And as the quote above indicates, much of life is stranger than fiction so why not read, see, hear, more of it, without the hassle of airplanes (for now). Happy adventures from splendid isolation!
Face masks are are mandatory in Peru (please see vendors on my list of delivery places from my last blog posting). Peru’s internationally renowned fashion designer, Meche Correa, is finally making masks (long after many small unknown entrepreneurs). Sadly, her design is in fashionista black and not in her normal Peruvian design.
But, others are using native Peruvian designs. I see all over social media that people are celebrating their own cultural designs, like the ones from Ayachucho in the Twitter photo.
It is delightful to see that art is flourishing during the quarantine.
Fashion is fashioning itself as it does. I would add that I predict that gloves will come back in fashion. And handkerchiefs.
The single word, “Gamarra” elicits a volatile reaction when uttered here in Lima.
Gamarra is an area of Lima located in the district of La Victoria, just a few miles from Miraflores and other posh neighborhoods of Lima. Gamarra is known as the textile or fabric district of Lima. Essentially it’s a giant open air pedestrian-friendly fabric and clothing shopping area. The main areas are several streets that are closed off by metal fencing and gates creating a pedestrian zone (I predict that in ten years, this area will be gentrified and quite chic). Gamarra is named after Jiron Gamarra (named after a Peruvian president) and La Victoria was incorporated as a district in 1920. There is a metro stop in Gamarra, plus, a witch’s market (famous for frog smoothies and other talismans). Read more on Gamarra here if you wish.
When reading about Gamarra, the warnings are to watch your wallet. It is true that like any crowded place in Peru, you need to watch for pickpockets. Never put anything in a backpack that you can’t afford to lose. All this said, the young mayor of La Victoria, George Forsyth, of a renowned family, cleaned up Gamarra in 2019. He has taken some heat (even threats) for what he did. Some might say that he made Gamarra not as good a deal as it once was, but it’s still good for your wallet (if you can keep anything in it). Speaking of deals, fabric can be bought for as low as three soles per meter (maybe less?). Most fabric is 1.60 meters wide. That’s a lot of fabric. You can find any type of fabric but each type has an area so I’m not sure if they sell silk (having never been to the silk area). The names of the fabric are perhaps different from what you might call them (I like “chalise” — a cotton blend — for shirts), but go ahead and touch the fabric. There are many forms of fleece which is fun as it needs no edging. During the summer, the mind turns to linen (mine does), and that can be found in Gamarra as well (in Dhaka, linen and spandex were hard to find by the meter — even though Bangladesh is famous for sewing much of the world’s clothes).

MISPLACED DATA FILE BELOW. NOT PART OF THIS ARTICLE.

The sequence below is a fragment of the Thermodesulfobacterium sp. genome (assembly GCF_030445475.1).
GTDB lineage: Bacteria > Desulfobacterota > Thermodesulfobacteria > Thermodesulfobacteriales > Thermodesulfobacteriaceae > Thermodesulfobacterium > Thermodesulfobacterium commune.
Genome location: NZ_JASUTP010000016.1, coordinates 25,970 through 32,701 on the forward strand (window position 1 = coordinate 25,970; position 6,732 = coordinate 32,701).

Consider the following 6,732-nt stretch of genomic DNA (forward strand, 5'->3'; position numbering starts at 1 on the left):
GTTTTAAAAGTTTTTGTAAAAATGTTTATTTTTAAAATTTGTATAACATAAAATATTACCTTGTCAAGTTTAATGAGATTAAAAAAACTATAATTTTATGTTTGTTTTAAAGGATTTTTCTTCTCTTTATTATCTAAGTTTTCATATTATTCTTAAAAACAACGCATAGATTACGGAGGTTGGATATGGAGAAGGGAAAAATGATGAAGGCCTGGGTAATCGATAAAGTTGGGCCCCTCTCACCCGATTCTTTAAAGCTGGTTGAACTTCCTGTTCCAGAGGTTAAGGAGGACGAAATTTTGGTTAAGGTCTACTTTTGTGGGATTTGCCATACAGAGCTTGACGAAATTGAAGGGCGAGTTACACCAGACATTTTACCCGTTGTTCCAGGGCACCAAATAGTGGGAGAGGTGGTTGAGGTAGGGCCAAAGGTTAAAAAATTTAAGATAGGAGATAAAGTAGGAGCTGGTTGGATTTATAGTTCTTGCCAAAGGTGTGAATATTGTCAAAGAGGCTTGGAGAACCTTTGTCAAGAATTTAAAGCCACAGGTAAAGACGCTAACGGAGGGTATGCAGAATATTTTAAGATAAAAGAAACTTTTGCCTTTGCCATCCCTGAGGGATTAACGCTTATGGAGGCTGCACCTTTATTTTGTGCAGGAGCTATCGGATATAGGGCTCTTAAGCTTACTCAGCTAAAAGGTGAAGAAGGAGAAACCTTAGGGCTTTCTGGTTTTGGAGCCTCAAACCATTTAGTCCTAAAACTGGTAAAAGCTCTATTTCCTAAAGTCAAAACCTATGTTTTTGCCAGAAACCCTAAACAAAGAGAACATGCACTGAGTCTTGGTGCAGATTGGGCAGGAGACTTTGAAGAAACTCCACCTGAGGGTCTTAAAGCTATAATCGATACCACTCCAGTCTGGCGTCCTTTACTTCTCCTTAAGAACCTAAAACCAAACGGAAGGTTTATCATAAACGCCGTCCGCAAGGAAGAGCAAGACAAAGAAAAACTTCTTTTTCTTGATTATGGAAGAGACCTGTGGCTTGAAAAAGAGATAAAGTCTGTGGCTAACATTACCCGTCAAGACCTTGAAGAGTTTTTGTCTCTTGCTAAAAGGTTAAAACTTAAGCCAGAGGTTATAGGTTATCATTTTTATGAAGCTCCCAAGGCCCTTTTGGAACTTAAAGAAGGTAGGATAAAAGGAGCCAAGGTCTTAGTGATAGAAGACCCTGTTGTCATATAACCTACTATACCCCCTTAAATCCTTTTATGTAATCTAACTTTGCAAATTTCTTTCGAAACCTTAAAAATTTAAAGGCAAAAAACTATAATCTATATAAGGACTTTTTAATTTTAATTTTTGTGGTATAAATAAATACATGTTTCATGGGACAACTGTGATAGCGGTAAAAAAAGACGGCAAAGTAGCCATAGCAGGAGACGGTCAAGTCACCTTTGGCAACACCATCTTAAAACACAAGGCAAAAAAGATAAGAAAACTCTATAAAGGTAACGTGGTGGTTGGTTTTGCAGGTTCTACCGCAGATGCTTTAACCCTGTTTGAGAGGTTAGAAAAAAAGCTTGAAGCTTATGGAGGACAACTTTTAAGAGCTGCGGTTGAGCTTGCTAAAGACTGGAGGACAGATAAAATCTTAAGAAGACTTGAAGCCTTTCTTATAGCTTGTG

There are shopping centers within Gamarra’s pedestrian streets as well stores that sell ready-to-wear clothes, toys, bags, and there are places that will custom print your bags or clothes. The area also sells plus-size clothing (as Peruvians are generally shorter and smaller than most gringos) and some of the signage will even say “ropa para gorditas” (I don’t know where the “gorditos” shop). Some of these stores sell up to XXXL size clothes, which is about a 20-22 in U.S. sizes plus sizes, but the selection is limited so it’s better to get your own clothes made.
Gamarra is also a place where one can buy thread, tailor’s equipment, sewing machines, and yarn. It’s also possible to buy alpaca and llama yarn in Gamarra but again, I have never made it to that area.
Gamarra also has restaurants and many restrooms, as well as lots of security. Like any shopping area in Peru, there are also street stalls. Gamarra was famous for the street stalls until the mayor pushed them out. The street stalls are now a few blocks outside the gated area. The busiest day in Gamarra is Saturday and most shops open around 10 a.m.
The best fabric prices are to be had in Gamarra but the prices will vary depending on how foreign you appear. What can cost 12 soles ($3.75) per meter for one gringo, can cost six soles per meter for another, less gringo-looking, foreigner. Learning to haggle helps get the price down but also shopping in the less crowded areas as well.